During the design of BFMines, my mining contract asset traded on BTCT, I thought it would be easiest for potential investors to use the term perpetual mining bond (PMB) because the community seemed to understand how PMBs worked and would see the differences themselves.
It soon became apparent, however, perhaps due to me continuously comparing BFMines to PMB-style mining operations, that there was still a significant confusion among both investors and the community. I even wrote an article explaining the differences between mining contracts and PMBs, which was more of a general comparison and doesn’t speak specifically to BFMines.
Virtual versus Real Mining
The first and possibly least obvious benefit is that BFMines does actual mining. I’m mentioning this right away because it is a significant difference but also a benefit to Bitcoin itself.
Bitcoin depends on miners to verify transactions, and miners are rewarded for their contributions based on their assistance in verifying these transactions. Bitcoin can only be healthy if there is a large number of miners that distribute that power globally.
Virtual mining operations like DMS.Mining and TAT.VirtualMine does not contribute to the diversification because they either don’t do mining at all or are simply backed by existing mining operations. As such, and although a minor benefit, a real mining operation like BFMines contributes to the overall health of bitcoin.
One particular case where this becomes apparent is with DMS.Mining. DMS.Mining, although an interesting speculator’s tool, is designed to fail if mining is profitable. The dividends you get from DMS.Mining is the same funds you pay when you buy the shares or when someone else (or you) buy shares in the sister asset DMS.Selling. If it turns out that mining difficulty does not grow indefinitely, DMS.Mining will close down because it won’t actually have more funds to pay out.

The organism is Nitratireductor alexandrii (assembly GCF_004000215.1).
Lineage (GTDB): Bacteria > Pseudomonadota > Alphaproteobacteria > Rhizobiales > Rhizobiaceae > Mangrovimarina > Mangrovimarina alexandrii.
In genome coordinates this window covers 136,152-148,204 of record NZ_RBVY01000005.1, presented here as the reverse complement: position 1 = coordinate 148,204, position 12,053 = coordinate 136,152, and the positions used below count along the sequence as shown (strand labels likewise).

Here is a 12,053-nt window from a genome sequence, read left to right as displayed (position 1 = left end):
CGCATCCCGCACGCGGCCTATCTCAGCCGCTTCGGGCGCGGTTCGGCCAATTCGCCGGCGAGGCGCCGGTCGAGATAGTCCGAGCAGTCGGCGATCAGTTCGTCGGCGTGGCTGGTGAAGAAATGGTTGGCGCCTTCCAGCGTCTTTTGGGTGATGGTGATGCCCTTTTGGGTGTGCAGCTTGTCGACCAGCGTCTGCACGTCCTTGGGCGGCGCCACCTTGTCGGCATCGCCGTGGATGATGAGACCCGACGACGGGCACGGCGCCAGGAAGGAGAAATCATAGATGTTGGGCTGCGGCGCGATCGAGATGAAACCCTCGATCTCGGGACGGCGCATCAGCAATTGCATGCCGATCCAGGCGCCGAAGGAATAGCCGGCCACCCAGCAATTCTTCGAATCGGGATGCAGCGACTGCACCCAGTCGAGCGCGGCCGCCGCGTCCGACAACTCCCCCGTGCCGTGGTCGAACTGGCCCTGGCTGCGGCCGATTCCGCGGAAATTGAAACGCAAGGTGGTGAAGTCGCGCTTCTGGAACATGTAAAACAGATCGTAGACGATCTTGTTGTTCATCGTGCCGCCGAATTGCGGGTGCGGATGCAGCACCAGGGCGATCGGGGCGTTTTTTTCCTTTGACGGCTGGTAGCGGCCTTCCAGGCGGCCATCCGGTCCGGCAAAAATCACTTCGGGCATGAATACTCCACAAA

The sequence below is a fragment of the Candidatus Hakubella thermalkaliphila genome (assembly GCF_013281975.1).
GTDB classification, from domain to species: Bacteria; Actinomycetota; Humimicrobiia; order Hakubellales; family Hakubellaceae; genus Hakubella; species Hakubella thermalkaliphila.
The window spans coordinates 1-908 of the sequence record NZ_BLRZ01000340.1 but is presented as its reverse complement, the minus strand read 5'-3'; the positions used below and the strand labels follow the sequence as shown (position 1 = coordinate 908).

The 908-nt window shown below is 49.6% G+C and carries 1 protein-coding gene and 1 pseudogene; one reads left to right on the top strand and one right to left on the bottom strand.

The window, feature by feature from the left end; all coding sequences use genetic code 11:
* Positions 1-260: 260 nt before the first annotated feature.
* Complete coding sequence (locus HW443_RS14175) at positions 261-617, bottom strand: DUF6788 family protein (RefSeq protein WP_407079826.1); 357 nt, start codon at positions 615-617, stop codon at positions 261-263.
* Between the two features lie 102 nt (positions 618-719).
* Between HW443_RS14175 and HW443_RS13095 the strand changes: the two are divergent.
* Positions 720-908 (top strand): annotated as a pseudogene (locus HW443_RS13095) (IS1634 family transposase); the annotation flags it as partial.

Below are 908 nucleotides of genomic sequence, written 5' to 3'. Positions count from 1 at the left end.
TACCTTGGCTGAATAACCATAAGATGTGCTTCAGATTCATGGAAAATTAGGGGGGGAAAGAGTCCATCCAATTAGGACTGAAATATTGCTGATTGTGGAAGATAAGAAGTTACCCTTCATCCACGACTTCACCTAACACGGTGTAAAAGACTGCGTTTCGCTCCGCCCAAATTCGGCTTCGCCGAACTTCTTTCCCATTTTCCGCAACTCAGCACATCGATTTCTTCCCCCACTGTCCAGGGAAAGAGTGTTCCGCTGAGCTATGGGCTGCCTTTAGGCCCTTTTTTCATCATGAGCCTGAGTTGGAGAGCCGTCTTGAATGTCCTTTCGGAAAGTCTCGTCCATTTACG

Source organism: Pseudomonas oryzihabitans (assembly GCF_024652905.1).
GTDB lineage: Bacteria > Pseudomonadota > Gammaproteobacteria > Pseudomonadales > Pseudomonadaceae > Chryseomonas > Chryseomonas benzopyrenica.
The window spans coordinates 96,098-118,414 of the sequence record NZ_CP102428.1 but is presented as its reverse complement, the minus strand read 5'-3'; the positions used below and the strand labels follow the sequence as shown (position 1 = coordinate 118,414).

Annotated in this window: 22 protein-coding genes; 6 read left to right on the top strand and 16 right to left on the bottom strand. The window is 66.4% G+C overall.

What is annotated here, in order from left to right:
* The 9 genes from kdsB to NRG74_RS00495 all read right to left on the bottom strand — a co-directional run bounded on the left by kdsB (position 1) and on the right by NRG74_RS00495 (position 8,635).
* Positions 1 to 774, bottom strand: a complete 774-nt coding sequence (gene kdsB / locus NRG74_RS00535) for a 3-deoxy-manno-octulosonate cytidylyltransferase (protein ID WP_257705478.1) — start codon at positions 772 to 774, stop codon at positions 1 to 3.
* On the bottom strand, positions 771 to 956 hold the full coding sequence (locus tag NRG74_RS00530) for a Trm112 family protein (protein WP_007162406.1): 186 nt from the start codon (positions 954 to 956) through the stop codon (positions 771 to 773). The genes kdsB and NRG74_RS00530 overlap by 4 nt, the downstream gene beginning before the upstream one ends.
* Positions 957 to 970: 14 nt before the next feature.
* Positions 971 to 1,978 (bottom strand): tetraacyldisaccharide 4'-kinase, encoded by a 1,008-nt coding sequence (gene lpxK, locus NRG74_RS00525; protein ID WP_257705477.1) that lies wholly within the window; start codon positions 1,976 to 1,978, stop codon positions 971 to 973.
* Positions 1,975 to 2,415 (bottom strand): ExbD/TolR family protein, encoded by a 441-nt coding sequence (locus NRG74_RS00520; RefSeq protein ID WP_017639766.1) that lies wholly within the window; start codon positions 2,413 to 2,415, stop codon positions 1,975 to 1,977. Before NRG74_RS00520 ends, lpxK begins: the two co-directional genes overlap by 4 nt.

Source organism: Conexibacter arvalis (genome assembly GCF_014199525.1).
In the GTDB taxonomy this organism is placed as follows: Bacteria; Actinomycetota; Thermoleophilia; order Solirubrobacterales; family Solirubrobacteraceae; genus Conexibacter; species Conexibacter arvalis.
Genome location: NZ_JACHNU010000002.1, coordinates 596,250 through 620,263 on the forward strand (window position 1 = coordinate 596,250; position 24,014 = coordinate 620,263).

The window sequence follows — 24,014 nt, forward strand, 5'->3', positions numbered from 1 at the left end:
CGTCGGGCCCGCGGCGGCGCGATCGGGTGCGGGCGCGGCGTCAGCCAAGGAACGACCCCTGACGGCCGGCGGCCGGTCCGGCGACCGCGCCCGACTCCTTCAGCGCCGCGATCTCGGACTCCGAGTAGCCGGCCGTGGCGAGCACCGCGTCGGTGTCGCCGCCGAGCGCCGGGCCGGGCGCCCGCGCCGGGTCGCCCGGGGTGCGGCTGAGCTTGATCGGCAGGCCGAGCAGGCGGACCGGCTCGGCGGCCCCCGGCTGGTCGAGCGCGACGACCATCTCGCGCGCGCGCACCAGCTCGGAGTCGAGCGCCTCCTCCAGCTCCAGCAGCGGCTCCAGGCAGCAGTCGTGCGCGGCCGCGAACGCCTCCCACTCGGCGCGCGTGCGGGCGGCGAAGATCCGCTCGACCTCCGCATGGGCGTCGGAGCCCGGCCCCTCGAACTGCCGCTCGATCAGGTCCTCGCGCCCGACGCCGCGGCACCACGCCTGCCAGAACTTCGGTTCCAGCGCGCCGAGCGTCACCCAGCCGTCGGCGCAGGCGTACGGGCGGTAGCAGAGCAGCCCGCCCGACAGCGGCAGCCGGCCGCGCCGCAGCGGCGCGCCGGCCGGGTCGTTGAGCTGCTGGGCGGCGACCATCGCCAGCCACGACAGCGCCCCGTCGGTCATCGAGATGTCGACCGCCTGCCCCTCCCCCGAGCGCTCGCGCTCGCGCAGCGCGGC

Update: Deprived, the operator of DMS.Mining (and its sister) commented on my explanation in the BFMines forum. I would like to stress that my explanation is by far a complete description of the DMS assets (and they are very complex), so I’ll include two paragraphs of Deprived’s clarification here:
“That’s not accurate. The funds available are MORE than what you pay when you buy a DMS.Mining – depending on how you look at it, they’re either ~400 days of current dividend OR the funds from the sale of one DMS.Purchase OR the funds you pay PLUS the funds someone buying (or holding) a DMS.Selling paid. All three descriptions amount to the same thing – however you look at it, DMS.Mining share at any point in time are backed by significantly more than what they sell for and ALL of those funds are available to DMS.Mining investors if difficulty change is favourable.
Your paragraph pretty much states that all they can ever get back is what they paid for the share – that’s a lie when expressed as a generality. If difficulty immediately stopped rising now then DMS.Mining shares would receive back well over double the price they currently sell at and would probably receive it all within the next few months. Conversely, if difficulty keeps rising rapidly for a long time then when difficulty finally levels off they WOULD receive a final payment but the dividends by then would be near irrelevant compared to what they receive now.”
Transaction Fees versus Formula
Transaction fees are part of the reward that real mining operations get in return for their services. In short, transaction fees are what users pay to have money sent between each other. The more transactions happen, the higher the total transaction fees paid out to miners.
PMBs do not include transaction fees as part of their calculations because they aren’t doing any mining at all, or simply ignores the transaction fees when calculating dividends. In fact, PMBs that do actual mining or are backed by real mining just keep the transaction fees themselves.